Comment A couple of months back, Dutch computer scientist Erik Meijer gave an outspoken and distinctly anti-Agile talk at the Reaktor Dev Day in Finland.
“Agile is a cancer that we have to eliminate from the industry,” said Meijer; harsh words for a methodology that started in the nineties as a lightweight alternative to bureaucratic and inflexible approaches to software development.
What is wrong with Agile? Meijer’s thesis is that “we talk too much about code, we don’t write enough code.”
Stand-up meetings in Scrum (a common Agile approach) are an annoying interruption at best, or at worst one of the mechanisms of “subtle control”, where managers drive a team while giving the illusion of shared leadership. “We should end Scrum and Agile,” he says. “We are developers. We write code.”
Even test driven development, where developers write tests to subsequently verify the behaviour of their code, comes in for a beating. “This is so ridiculous. Do you think you can model the real failures that happen in production? No,” says Meijer.
He advocates instead a “move fast and break things” model, where software is deployed and errors fixed as they are discovered.
We need a “move fast and break things” model, says Meijer…
Meijer also managed to include a jab or two at Microsoft, his former employers, for “arrogance and deafness to the environment,” first with the Office Ribbon, and second with Windows 8. “It ignored the feedback loop, and it just produced output.”
However, not all of Meijer’s arguments stand up. The talk has been debunked by technical architect Nic Ferrier, formerly at ThoughtWorks, a software development company which uses Agile techniques.
“It’s not Agile that sucks, and dragging programmers down. It’s the inability of programmers and business people to understand each other,” he said.
Like Meijer though, Ferrier is no fan of Scrum. “Sprints are utterly ridiculous ways to produce software,” he says, referring to the short-term targets which form part of Scrum methodology.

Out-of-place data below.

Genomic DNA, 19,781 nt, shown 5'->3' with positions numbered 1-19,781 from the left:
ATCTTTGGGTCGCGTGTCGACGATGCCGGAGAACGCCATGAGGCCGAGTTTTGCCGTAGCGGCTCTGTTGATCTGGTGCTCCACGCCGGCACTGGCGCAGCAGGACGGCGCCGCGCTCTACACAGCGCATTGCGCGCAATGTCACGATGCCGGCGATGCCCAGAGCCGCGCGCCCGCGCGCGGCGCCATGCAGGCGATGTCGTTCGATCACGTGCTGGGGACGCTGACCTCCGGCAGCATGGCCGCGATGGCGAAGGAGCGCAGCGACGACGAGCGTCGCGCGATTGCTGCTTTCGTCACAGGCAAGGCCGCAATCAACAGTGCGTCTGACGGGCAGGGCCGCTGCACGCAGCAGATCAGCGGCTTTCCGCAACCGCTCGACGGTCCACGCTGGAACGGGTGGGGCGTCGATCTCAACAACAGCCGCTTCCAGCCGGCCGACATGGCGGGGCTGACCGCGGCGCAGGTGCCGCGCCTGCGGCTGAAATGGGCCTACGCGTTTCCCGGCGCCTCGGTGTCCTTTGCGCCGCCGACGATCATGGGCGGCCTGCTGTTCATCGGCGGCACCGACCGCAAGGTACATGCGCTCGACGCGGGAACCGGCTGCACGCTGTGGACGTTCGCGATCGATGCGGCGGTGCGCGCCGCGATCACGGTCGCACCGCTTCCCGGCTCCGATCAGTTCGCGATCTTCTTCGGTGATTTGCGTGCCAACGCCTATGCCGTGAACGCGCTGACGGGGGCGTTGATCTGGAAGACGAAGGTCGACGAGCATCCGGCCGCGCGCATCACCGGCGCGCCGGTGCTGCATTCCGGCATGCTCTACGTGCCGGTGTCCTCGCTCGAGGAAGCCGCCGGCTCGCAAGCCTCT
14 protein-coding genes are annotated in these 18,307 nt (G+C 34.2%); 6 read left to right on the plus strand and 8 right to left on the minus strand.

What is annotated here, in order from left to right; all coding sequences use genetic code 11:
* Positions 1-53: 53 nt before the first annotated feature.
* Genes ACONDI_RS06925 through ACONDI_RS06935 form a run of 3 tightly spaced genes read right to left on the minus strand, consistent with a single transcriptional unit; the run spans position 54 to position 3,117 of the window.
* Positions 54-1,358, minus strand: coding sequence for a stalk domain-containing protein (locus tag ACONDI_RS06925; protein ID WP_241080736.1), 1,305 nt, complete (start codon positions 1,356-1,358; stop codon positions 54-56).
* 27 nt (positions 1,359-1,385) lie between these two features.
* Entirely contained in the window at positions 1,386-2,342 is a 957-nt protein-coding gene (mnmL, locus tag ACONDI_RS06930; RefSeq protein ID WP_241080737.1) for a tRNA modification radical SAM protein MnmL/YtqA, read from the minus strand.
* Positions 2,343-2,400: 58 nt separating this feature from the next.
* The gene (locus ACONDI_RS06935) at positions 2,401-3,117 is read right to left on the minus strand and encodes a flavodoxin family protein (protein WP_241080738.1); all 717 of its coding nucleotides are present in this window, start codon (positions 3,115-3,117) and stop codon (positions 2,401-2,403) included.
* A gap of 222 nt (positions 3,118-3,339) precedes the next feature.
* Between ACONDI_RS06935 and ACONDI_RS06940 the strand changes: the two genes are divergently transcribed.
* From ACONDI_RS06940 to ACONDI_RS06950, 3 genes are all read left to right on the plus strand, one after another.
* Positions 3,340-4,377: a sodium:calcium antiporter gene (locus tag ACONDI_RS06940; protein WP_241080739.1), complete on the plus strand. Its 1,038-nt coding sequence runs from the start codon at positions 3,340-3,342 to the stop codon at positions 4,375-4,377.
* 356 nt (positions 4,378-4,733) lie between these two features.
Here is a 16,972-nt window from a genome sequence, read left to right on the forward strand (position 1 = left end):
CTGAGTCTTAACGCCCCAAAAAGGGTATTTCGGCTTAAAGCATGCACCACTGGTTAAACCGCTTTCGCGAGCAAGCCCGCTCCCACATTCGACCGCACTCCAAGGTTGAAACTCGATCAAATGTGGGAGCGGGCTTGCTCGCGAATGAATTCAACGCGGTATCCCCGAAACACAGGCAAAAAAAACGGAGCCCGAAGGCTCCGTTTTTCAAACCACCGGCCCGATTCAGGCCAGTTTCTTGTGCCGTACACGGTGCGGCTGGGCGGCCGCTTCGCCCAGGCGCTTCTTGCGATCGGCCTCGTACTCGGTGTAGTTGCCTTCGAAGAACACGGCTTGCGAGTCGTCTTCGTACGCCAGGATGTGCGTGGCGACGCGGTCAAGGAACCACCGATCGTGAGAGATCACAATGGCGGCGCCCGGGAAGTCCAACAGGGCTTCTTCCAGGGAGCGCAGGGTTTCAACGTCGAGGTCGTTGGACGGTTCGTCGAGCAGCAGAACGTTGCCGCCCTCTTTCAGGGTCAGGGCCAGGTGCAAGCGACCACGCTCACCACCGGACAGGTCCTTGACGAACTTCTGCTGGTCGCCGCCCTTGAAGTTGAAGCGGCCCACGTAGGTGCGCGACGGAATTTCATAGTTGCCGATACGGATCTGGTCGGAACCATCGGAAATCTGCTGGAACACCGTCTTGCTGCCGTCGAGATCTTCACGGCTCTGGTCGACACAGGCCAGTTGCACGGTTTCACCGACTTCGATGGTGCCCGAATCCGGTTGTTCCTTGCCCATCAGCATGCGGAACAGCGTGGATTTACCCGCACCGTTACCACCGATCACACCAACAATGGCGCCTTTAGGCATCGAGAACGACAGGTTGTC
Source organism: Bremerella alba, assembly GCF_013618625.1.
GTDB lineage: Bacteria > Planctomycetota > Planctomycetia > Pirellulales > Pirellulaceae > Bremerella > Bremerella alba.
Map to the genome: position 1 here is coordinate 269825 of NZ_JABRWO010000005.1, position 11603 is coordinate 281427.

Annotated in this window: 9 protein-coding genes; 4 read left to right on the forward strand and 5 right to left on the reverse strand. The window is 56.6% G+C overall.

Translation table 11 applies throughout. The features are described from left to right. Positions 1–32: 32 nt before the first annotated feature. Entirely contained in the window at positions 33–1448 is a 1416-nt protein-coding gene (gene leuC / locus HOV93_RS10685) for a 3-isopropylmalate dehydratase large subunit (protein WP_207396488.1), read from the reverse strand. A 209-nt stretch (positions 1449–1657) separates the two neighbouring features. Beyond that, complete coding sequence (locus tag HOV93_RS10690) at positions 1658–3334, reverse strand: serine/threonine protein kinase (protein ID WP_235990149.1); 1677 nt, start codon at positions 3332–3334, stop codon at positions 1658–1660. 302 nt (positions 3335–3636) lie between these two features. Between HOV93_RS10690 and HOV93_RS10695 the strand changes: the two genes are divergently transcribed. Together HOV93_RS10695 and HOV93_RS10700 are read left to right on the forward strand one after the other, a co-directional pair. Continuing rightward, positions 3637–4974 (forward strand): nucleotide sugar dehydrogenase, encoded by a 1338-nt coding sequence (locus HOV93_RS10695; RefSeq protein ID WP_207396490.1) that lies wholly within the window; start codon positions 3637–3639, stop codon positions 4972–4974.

Here’s the thing. If you go to developer conferences and hear the like of Kent Beck or Martin Fowler (both Manifesto signatories) speak, you discover that the essence of Agile is less a particular way of developing software, and more an insistence that team members communicate with and respect each other, and that the “team” includes every stakeholder, including the users.
If Agile has failed, it is because of its success. As soon as smart Agile development teams started delivering good results, companies started coming up with tools to help others do it right. Businesses could buy into the illusion that Agile is a tool you can buy, and vendors were happy to profit.
Meijer quotes “pragmatic programmer” Dave Thomas, another Manifesto signatory:
“The word ‘agile’ has been subverted to the point where it is effectively meaningless, and what passes for an agile community seems to be largely an arena for consultants and vendors to hawk services and products.”
Is Agile bunk? No, but much of what is sold as Agile has little to do with what you find in the Agile Manifesto.®